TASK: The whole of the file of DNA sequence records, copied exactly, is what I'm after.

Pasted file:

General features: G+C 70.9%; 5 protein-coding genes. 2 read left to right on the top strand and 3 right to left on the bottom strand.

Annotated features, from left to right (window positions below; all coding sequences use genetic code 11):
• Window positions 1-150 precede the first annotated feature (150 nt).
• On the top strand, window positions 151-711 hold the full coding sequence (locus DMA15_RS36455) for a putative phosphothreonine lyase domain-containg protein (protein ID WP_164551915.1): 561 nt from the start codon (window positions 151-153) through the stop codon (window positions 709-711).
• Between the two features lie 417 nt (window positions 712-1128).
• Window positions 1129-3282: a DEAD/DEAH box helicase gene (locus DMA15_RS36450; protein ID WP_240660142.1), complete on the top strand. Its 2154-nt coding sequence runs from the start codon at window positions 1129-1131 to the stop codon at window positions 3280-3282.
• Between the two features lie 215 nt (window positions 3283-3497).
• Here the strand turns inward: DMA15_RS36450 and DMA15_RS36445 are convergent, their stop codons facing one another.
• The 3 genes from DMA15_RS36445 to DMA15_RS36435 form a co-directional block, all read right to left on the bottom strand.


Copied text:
General features: G+C 70.9%; 5 protein-coding genes. 2 read left to right on the top strand and 3 right to left on the bottom strand.

Annotated features, from left to right (window positions below; all coding sequences use genetic code 11):
• Window positions 1-150 precede the first annotated feature (150 nt).
• On the top strand, window positions 151-711 hold the full coding sequence (locus DMA15_RS36455) for a putative phosphothreonine lyase domain-containg protein (protein ID WP_164551915.1): 561 nt from the start codon (window positions 151-153) through the stop codon (window positions 709-711).
• Between the two features lie 417 nt (window positions 712-1128).
• Window positions 1129-3282: a DEAD/DEAH box helicase gene (locus DMA15_RS36450; protein ID WP_240660142.1), complete on the top strand. Its 2154-nt coding sequence runs from the start codon at window positions 1129-1131 to the stop codon at window positions 3280-3282.
• Between the two features lie 215 nt (window positions 3283-3497).
• Here the strand turns inward: DMA15_RS36450 and DMA15_RS36445 are convergent, their stop codons facing one another.
• The 3 genes from DMA15_RS36445 to DMA15_RS36435 form a co-directional block, all read right to left on the bottom strand.